“Because we’re still not winning. You always want to be on the winning side,” he said. “I know the history of the Buffalo Bills. Being from Houston, I know about the greatest comeback of all time. I know what Bills fans are used to seeing.
“We see it every day in the field house. Going to the Super Bowl four years straight, I mean, that’s incredible. You pick up on the history and see how bad everybody wants to win. You want to bring that to the city.”
Hughes is actually a junior. He credits his father, Jerry, and mother, Pam, for reaching the NFL.
“If there’s one thing they instilled in me, it’s a work ethic, and realizing nothing in this world is easy or free,” the younger Hughes said. “You’re going to have to put the work in – and then maybe some extra – to get to where you want.”
Growing up about 30 miles outside Houston, Hughes wasn’t just a football player. He pitched and played third base for Stephen F. Austin High School, and also at different times as a child played soccer, basketball and ran track.
“He’s always been an athlete,” Jerry Hughes Sr. said this week in a phone interview. “He stayed focused on sports, which really kept him going in school and kept him busy. He just excelled, which was a blessing.”
Hughes followed in his father’s footsteps by playing running back in high school. As a senior, he gained 1,412 yards and scored 21 touchdowns, while adding 215 receiving yards and three more scores as a returner, making the all-district team in his only year as a starter.
Despite those big numbers, he was recruited to Texas Christian University as a defensive end by coach Gary Patterson.
“It definitely took some time to warm up to it,” Hughes said. “I mean, I was 200 pounds. I’m having someone tell me that I need to gain all this weight, I’ve got to put my hand on the ground. I never saw myself doing that in a million years.”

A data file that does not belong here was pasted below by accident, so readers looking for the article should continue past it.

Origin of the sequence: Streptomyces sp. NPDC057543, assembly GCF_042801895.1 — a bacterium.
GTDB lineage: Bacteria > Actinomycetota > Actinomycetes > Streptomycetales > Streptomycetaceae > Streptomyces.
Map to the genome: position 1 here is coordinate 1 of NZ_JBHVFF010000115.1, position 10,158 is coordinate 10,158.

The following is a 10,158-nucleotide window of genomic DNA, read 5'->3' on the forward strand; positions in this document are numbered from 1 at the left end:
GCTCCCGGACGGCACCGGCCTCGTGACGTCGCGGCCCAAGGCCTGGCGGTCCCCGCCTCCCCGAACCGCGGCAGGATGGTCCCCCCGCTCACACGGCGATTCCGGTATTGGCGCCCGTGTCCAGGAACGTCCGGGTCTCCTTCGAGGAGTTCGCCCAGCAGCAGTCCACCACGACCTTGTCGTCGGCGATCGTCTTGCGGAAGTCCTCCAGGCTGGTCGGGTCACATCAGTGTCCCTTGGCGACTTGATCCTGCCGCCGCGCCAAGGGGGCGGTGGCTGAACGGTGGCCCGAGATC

Patterson, however, had a track record of success with converting players to new positions. So, somewhat begrudgingly, Hughes made the switch. He slowly put on weight, and now checks in at 6-foot-2, 254 pounds. He didn’t lose the explosive first step he had as a running back, however, and started to put it all together as a junior, when he took over as a full-time starter and registered 15 sacks, which led the country. He was a first-team All-American.
“The odds are really stacked against you to make the NFL,” Hughes Sr. said. “My goal for him was just to get a scholarship, play in college, and get a good job from that. Going to the NFL was just a dream. It started in his junior year at TCU. They started writing about him and talking about him and I thought, ‘wow, maybe he can make it.’ I was just really excited for him. Coach Patterson gave him the opportunity and he just ran with it.”
Hughes followed up with 11.5 sacks in his senior season, and was taken with the 31st overall pick by the Colts.
“Any time I get a chance to step foot out on that field, it’s an opportunity to improve myself, to take what I’ve been working on throughout the week as far as practice reps go,” he said. “It’s a lot better feeling, a big confidence boost that I’m doing it like I was in the past, just not only doing it on the practice field. Now I’ve got the chance to go out there on a Sunday and perform.”
When he does Sunday at home against the New York Jets, Jerry Hughes Sr. will be there to watch. He’s traveled to every one of his son’s NFL games.
Hughes, who lives with his girlfriend and their two dogs, has one year left on his contract. He sounds like a player who’d like to stick around.
“You can see the passion that they bring to the games,” Hughes said of Bills fans. “You’re playing for them. I’m just doing my best to help get this team back on a winning track.”